In December 1991 state legislative elections were held and Babangida decreed that previously banned politicians could contest in primaries scheduled for August. These were canceled due to fraud and subsequent primaries scheduled for September also were canceled. All announced candidates were disqualified from standing for president once a new election format was selected. The presidential election was finally held on 12 June 1993, with the inauguration of the new president scheduled to take place 27 August 1993, the eighth anniversary of President Babangida’s coming to power.
In the historic 12 June 1993 presidential elections, which most observers deemed to be Nigeria’s fairest, early returns indicated that wealthy Yoruba businessman M. K. O. Abiolawon a decisive victory. However, on 23 June, Babangida, using several pending lawsuits as a pretense, annulled the election, throwing Nigeria into turmoil. More than 100 were killed in riots before Babangida agreed to hand power to an interim government on 27 August 1993. He later attempted to renege this decision, but without popular and military support, he was forced to hand over to Ernest Shonekan, a prominent nonpartisan businessman. Shonekan was to rule until elections scheduled for February 1994. Although he had led Babangida’s Transitional Council since 1993, Shonekan was unable to reverse Nigeria’s economic problems or to defuse lingering political tension.
With the country sliding into chaos Defense Minister Sani Abacha assumed power and forced Shonekan’s resignation on 17 November 1993. Abacha dissolved all democratic institutions and replaced elected governors with military officers. Although promising restoration of civilian rule he refused to announce a transitional timetable until 1995. Following the annulment of the June 12 election the United States and others imposed sanctions on Nigeria including travel restrictions on government officials and suspension of arms sales and military assistance. Additional sanctions were imposed as a result of Nigeria’s failure to gain full certification for its counter-narcotics efforts.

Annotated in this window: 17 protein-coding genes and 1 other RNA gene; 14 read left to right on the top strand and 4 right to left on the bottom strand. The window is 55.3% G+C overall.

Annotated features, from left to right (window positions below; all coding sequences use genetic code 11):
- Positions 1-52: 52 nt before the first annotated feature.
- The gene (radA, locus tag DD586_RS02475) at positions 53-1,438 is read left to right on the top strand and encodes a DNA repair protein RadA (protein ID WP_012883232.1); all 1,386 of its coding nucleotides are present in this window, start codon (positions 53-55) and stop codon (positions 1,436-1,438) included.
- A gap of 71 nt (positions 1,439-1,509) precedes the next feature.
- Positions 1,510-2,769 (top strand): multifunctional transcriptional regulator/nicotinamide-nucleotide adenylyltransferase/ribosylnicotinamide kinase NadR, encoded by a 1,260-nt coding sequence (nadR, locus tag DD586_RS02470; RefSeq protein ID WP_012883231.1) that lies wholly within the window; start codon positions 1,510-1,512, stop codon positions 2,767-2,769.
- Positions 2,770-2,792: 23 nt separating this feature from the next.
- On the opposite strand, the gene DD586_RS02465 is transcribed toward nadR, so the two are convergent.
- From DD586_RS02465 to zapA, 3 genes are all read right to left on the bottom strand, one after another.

Although Abacha was initially welcomed by many Nigerians, disenchantment grew rapidly. Opposition leaders formed the National Democratic Coalition (NADECO), which campaigned to reconvene the Senate and other disbanded democratic institutions. On 11 June 1994 Moshood Kashimawo Olawale Abiola declared himself president and went into hiding until his arrest on 23 June. In response petroleum workers called a strike demanding that Abacha release Abiola and hand over power to him. Other unions joined the strike, bringing economic life around Lagos and the southwest to a standstill. After calling off a threatened strike in July the Nigeria Labour Congress (NLC) reconsidered a general strike in August after the government imposed conditions on Abiola’s release. On 17 August 1994 the government dismissed the leadership of the NLC and the petroleum unions, placed the unions under appointed administrators, and arrested Frank Kokori and other labor leaders.
The government alleged in early 1995 that military officers and civilians were engaged in a coup plot. Security officers rounded up the accused, including former Head of State Obasanjo and his deputy, retired General Shehu Musa Yar’Adua. After a secret tribunal most of the accused were convicted and several death sentences were handed down. In 1994 the government set up the Ogoni Civil Disturbances Special Tribunal to try Ogoni activist Ken Saro-Wiwa and others for their alleged roles in the killings of four Ogoni politicians. The tribunal sentenced Saro-Wiwa and eight others to death and they were executed on 10 November 1995.
On 1 October 1995 Abacha announced the timetable for a three-year transition to civilian rule. Only five political parties were approved by the regime and voter turnout for local elections in December 1997 was under 10%. On 20 December 1997 the government arrested General Oladipo Diya, ten officers, and eight civilians on charges of coup plotting. The accused were tried before a Gen Victor Malu military tribunal in which Diya and five others- Late Gen AK Adisa, Gen Tajudeen Olnrewaju, Late Col OO Akiyode, Major Seun Fadipe and a civilian Engr Bola Adebanjo were sentenced to death to die by firing squad. Abacha enforced authority through the federal security system which is accused of numerous human rights abuses, including infringements on freedom of speech, assembly, association, travel, and violence against women.